Section 1 Epidemiology and aetiology
Attention deficit hyperactivity disorder (ADHD) is a behavioural syndrome characterised by core symptoms of hyperactivity, impulsivity and inattention. Some patients diagnosed with ADHD are predominantly hyperactive and impulsive, while others are chiefly inattentive.
The proportion of children in the UK reported as having been diagnosed with ADHD is 1-5%. ADHD is diagnosed more frequently in boys than in girls. However, reviews of the literature suggest studies indicating a male:female ratio of more than 3:1 should be treated with caution.
Children with ADHD are often found to have one or more other mental health disorders or learning disabilities.
ADHD lacks biological markers or physical characteristics, so it is recognised by behavioural characteristics. ADHD is generally accepted as a robust clinical syndrome that satisfies particular diagnostic criteria.
The precise causes of ADHD are unknown. Research has indicated that ADHD is 'highly heritable',1 but the responsible genes have not been identified.
Research has also demonstrated that children and young people diagnosed with ADHD have common neurobiological problems and deficits.
ADHD affects the brain, making it difficult for children to control their behaviour. Poorly controlled ADHD can have a calamitous effect on the lives of the patient, their family and friends.
Years of being told off or hectored for bad behaviour can lead to educational underachievement and frank social disadvantage.
The line between normal and abnormal behaviour is often blurred and subjective. Many children who have other emotional or behavioural disturbances also show signs of core ADHD symptoms.
ADHD is related to the frontal lobe of the brain working more slowly, research suggests.2 This may be because children with ADHD have a shortage of certain neurotransmitters, believed to be dopamine and noradrenaline. This deficit means the frontal lobe cannot react and respond to information appropriately.
Section 2 Making the diagnosis
Two main diagnostic criteria are in use, ICD-10 and DSM-V. ICD-10 uses a narrower diagnostic category, which includes people with more severe symptoms and impairment. DSM-V has a broader, more inclusive definition, which includes a number of ADHD subtypes.
Definitive diagnosis requires the presence of inattention, impulsivity and hyperactivity before the age of seven, and that symptoms continue for at least six months, occur in more than one setting, cause significant functional impairment and cannot be better explained by another psychiatric childhood condition.
First suggestions of ADHD are typically educational underachievement, but can involve road accidents, minor criminality and serious yet not readily explicable disruptions to family life. For a child with ADHD, the outside world rushes in as a flood of noise and images, making it difficult for them to decide what is important.
ADHD differs from naughty or boisterous behaviour in that these children struggle with inattention, often daydream, are disorganised and often lose things. Children with hyperactivity problems seem to be on the go all the time and are often restless and talkative.
Many children show disruptive behaviour as part of growing up, but those with ADHD have behavioural problems so all-encompassing and unrelenting, they disrupt their lives and the lives of those around them.
It has been suggested ADHD is overdiagnosed and overtreated and that many of these children are simply naughty or boisterous. Research shows this is not the case in general.3 Clinicians do not overdiagnose attention problems and are not biased to label 'disadvantaged' children with attention problems.4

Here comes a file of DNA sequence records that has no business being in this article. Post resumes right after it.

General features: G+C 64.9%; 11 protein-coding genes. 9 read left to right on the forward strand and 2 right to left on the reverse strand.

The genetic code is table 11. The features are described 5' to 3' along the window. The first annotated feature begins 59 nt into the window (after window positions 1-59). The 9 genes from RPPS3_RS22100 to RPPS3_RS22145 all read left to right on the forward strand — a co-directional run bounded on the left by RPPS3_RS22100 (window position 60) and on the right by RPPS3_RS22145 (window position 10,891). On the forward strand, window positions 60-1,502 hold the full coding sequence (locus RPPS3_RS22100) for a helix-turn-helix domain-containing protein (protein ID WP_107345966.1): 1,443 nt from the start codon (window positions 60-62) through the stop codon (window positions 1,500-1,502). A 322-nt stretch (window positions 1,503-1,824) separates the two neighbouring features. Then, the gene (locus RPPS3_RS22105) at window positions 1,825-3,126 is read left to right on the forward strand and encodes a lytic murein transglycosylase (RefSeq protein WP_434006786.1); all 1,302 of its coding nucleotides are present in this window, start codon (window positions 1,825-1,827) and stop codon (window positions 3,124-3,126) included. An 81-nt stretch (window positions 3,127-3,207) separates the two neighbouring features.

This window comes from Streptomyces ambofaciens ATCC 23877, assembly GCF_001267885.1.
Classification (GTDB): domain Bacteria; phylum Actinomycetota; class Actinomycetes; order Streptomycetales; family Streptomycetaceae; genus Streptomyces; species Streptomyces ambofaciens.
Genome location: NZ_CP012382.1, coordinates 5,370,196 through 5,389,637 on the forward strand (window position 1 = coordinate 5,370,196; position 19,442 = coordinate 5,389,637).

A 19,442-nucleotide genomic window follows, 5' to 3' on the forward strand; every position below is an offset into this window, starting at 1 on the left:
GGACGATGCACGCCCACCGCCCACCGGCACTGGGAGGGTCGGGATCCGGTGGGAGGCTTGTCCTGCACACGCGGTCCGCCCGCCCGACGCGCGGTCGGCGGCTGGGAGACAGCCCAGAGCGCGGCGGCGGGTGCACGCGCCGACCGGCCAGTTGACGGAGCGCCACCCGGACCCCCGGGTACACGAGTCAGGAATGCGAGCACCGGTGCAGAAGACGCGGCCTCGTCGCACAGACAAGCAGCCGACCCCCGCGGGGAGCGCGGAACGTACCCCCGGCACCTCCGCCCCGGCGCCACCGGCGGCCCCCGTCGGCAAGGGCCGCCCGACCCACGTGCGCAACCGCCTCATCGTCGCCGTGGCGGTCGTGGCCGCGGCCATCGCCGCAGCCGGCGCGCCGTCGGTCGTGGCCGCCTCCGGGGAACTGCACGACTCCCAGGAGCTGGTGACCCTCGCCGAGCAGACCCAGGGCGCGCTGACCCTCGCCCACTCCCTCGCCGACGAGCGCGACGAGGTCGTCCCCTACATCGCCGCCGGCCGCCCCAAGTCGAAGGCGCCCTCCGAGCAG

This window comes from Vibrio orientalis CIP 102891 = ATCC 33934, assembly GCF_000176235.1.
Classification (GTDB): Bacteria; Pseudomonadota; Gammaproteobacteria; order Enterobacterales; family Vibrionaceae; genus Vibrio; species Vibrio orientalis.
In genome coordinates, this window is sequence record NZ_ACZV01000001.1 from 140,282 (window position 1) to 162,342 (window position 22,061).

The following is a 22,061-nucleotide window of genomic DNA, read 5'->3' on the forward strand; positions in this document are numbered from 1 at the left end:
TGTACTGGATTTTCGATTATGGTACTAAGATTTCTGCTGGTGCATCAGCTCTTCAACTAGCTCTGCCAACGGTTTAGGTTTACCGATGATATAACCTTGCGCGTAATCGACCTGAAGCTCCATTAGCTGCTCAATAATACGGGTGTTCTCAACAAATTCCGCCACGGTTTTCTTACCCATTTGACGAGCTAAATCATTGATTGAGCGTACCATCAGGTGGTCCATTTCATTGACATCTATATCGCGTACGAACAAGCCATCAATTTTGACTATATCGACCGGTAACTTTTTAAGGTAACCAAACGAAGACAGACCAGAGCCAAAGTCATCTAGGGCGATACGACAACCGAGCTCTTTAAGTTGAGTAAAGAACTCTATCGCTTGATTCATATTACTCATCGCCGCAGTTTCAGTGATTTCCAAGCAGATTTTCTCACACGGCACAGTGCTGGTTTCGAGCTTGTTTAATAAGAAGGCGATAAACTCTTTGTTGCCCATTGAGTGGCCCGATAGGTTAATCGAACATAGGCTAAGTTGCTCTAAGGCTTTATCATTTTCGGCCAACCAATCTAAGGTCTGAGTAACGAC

A key consideration in differentiating naughty or boisterous behaviour from the core symptoms of ADHD is the degree of functional impairment across multiple contexts and the degree to which these deficits interfere with a child's normal developmental trajectory, as perceived by multiple informants.
Important differential diagnoses include:
- Learning disabilities
- Pervasive developmental disorder
- Oppositional defiant disorder
- Conduct disorder
- Psychotic disorders
- Anxiety disorders
|Questions GPs can ask if ADHD is suspected|
Section 3 Managing the condition
Medication helps many children with ADHD, but about one in five will gain no benefit.
Other children who do benefit find the side-effects unpleasant, to the point that they discontinue their medication.
Pharmaceutical treatment should be started by a specialist child and adolescent psychiatrist or paediatrician who has been trained in this field.
Types of intervention
Combination treatment of behavioural interventions and medication management, and medication management alone, are significantly superior to intensive behavioural treatment alone and to routine community care in reducing the symptoms of ADHD.
In other areas of functioning (anxiety symptoms, academic performance, parent/child relations and social skills), combination treatment is consistently superior to routine community care, whereas medication alone or behavioural treatment alone are not.4
Stimulant drugs act by increasing the amount of dopamine or noradrenaline in the brain. Commonly used stimulants include methylphenidate, dexamfetamine and mixed salts of amphetamine.
Stimulant medication can improve attention span, decrease distractibility, increase ability to finish tasks, decrease hyperactivity and reduce impulsivity.
The different formulations of stimulant drugs differ mostly in duration of action. Short-acting stimulants last three to five hours. Longer-acting ones last up to 18 hours.
A well-conducted systematic review found methylphenidate, compared with placebo, may be more effective at reducing core symptoms of ADHD in children aged five to 18 years.5
Stimulants can cause unpredictable effects, including motor tics, which transiently occur in 15-30% of children taking stimulants.